The Medical and Dental Association of Nigeria (MDCAN) has said that to address the impact of brain drain, the number of medical students must be increased.
Dr Victor Makanjuola, the President of MDCAN, suggested that if the number of medical students are increased, there could be more doctors to mitigate the low level of doctor-to-patient ratio.
He lamented that following the brain drain of doctors in the country, only 30 percent of the 4,000 doctors that graduated from medical schools annually remain in the country.
In an education summit in Abuja on Wednesday, he explained that increasing the number of medical students in the country would increase the population of doctors in the country.
He suggested that Nigeria needs to maintain good medical education in the country and maintaining good service delivery to the people, saying that it could be done if the country increases the number of medical doctors that it is producing.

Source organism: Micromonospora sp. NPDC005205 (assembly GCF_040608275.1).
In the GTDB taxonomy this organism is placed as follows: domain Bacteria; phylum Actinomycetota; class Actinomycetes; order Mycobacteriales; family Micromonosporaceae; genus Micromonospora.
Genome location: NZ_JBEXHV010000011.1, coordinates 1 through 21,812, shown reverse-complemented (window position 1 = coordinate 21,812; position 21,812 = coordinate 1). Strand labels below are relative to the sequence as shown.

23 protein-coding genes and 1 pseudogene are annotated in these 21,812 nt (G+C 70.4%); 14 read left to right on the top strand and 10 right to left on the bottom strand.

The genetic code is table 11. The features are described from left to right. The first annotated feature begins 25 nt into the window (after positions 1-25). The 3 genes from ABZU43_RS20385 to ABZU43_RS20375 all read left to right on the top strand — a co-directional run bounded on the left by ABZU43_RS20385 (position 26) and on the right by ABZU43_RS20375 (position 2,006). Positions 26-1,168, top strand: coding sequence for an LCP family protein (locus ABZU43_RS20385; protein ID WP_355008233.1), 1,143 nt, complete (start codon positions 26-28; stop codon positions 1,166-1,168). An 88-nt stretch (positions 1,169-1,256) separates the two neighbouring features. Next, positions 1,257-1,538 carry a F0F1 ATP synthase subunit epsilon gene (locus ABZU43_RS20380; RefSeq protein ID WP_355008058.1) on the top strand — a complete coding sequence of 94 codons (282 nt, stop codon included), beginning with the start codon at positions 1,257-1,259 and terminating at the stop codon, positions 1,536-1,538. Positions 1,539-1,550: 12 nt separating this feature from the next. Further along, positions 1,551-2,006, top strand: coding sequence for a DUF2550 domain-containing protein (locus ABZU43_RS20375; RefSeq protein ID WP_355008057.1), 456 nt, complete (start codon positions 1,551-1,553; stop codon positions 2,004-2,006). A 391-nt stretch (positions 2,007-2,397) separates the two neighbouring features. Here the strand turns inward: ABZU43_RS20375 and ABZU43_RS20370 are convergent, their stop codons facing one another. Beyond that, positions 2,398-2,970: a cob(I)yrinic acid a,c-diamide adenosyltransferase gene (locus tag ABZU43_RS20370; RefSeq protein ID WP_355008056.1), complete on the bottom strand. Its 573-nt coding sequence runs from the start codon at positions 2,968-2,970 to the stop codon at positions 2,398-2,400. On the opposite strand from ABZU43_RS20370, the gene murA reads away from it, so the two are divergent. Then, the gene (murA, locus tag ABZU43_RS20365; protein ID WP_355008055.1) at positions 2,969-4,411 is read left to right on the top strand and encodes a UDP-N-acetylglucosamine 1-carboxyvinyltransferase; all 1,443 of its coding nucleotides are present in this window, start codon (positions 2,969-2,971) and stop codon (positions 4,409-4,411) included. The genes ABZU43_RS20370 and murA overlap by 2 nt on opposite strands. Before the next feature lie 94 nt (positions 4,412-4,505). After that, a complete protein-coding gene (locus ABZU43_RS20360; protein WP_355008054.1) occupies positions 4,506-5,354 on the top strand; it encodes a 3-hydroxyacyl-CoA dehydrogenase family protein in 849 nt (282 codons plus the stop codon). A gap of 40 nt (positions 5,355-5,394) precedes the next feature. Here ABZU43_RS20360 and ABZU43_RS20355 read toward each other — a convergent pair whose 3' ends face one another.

According to him, “We retain just 30 to 35 per cent of those we train on an annual basis. If we are retaining 30 percent of about 4,000 produced annually, we are going to go into deeper crises. What we are looking at is if we can find some mechanism for increasing the number to 12,000 or 8,000 because if we retain 30 percent of this number, it is better than that of 4,000. With this, we can support the system, not optimally but keep the system going.”
He advised the federal government to increase medical schools by using different methods of teaching as the country is not having adequate staff strength to man the schools.
He opined that to stop the brain drain of medical doctors, the government needs to ensure access to basic amenities and security, saying that at a point, doctors became targets of kidnappers and the government should increase the remuneration of the workers and invest in their training.



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